Case study:Chelmer Valley Local Nature Reserve
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- 1 Project overview
- 2 Image gallery
- 3 Catchment and subcatchment
- 4 Site
- 5 Project background
- 6 Reasons for river restoration
- 7 Measures
- 8 Monitoring
- 9 Additional documents and videos
- 10 Additional links and references
- 11 Supplementary Information
|Project web site||http://www.therrc.co.uk/sites/default/files/projects/6_chelmer.pdf|
|Themes||Flood risk management, Habitat and biodiversity, Hydromorphology, Social benefits, Water quality|
|Main contact forename||Trev|
|Main contact surname||Bond|
|Main contact user ID|
|Contact organisation||Environment Agency|
|Contact organisation web site||http://www.gov.uk/government/organisations/environment-agency|
|Partner organisations||Essex Wildlife Trust|
|Parent multi-site project|
| This is a parent project
encompassing the following
Restoration of the River Chelmer upstream of Chelmsford City Centre by re-profiling the banks to increase in-channel morphological diversity, create additional marginal aquatic habitats, improve floodplain connectivity and create additional backwater habitats.
The River Chelmer has historically been heavily modified to improve flood protection and land drainage. This has led to a uniform wide, straight, deep channel upstream of Chelmsford City Centre. This in tern has resulted in reduced plant diversity, and there has recently been deterioration in fish status.
The Chelmer Valley Local Nature Reserve (LNR) is a much loved open space situated to the north of Chelmsford city centre (Map 1 on project webpage). Approximately 2.5km long, the Chelmer Valley LNR consists of parkland, green spaces, unimproved grassland, ponds, wet margins, riparian woodland and the River Chelmer itself (Photo 1). As part of this project, informal embankments created through years of dredging were lowered and the won material was used within the river to construct earth berms. This improved floodplain connectivity, created marginal habitat for plants and restricted the width of the active river channel, encouraging geomorphic processes. In addition, flood risk modelling of the scheme has shown flood risk benefits emerging from the project during particular flood frequencies. Flood risk modelling indicated that the scheme would lead to a small, net decrease in lateral flood extent during both 10% and 1% annual exceedance probability (AEP) events. Modelling also suggests reduced flood depths of up to 0.3m in some locations during a 10% AEP event and reduced flood depths of 0.15m in some locations during a 1% AEP. The reduced flood risk is believed to be due to the improved connectivity between the main river channel and the floodplain, which means water evacuates onto the floodplain earlier and the flood peak is marginally reduced.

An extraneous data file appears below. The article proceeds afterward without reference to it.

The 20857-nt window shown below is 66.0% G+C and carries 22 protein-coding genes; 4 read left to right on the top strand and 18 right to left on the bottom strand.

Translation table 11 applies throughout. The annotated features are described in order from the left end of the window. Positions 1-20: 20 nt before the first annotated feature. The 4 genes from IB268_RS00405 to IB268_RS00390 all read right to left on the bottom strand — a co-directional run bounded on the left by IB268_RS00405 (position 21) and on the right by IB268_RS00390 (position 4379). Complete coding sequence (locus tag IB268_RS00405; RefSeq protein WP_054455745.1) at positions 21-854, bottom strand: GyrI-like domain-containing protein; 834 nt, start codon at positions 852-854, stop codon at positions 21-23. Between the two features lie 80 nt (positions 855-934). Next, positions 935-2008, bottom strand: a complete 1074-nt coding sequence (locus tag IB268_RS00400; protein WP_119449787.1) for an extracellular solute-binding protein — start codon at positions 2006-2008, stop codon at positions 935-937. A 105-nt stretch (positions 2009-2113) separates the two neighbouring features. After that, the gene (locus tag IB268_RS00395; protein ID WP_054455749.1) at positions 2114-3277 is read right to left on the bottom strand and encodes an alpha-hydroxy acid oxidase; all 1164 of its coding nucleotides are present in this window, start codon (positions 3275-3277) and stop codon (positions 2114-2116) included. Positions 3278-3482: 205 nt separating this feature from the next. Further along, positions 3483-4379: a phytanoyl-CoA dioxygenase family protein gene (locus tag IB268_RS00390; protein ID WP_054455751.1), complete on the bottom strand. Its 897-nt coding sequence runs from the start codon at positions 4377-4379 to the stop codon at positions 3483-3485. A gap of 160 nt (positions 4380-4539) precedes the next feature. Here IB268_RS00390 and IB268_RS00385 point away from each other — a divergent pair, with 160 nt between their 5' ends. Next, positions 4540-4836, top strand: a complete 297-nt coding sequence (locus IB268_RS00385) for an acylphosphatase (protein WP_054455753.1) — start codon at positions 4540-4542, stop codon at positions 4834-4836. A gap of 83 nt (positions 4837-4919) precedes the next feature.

Monitoring surveys and results
Increasing the diversity of the channel provide different habitats to support a wider diversity of plants and animals. Fish bays provide shallow, slower flowing, warmer water preferred by small fish and fry. Blackwater habitats increase habitat diversity, whilst providing a refuge for fish and invertebrates from high flows. The banks and channel of the main river were re-profiled at 9 locations. The river bank was lowered to re-connect the river to its natural floodplain, improving marginal and riparian wetland habitats. Improving connectivity between the river and floodplain allows sediment to settle out on the floodplain, and fish and invertebrates to escape from the highest flows in flood events By storing water on the floodplain sooner, downstream flood risk can also be reduced. The bank material was pushed into the channel, creating earth berms. These narrow the channel during low flows, increasing water velocity. This helps other river processes such as sediment transfer, erosion and depositing and oxygenation of the water, which creates habitats and improves water quality. The berms also create diversity of marginal and aquatic habitats, which was previously very uniform. In addition, shallow bays were created and a backwater improved to provide additional habitat for fish and fry.
Early communication with permitting bodies and involvement of local communities is essential to deliver successful projects in a short timescale.
Catchment and subcatchment
Cost for project phases
Reasons for river restoration
Hydromorphological quality elements
Biological quality elements
Physico-chemical quality elements
Additional documents and videos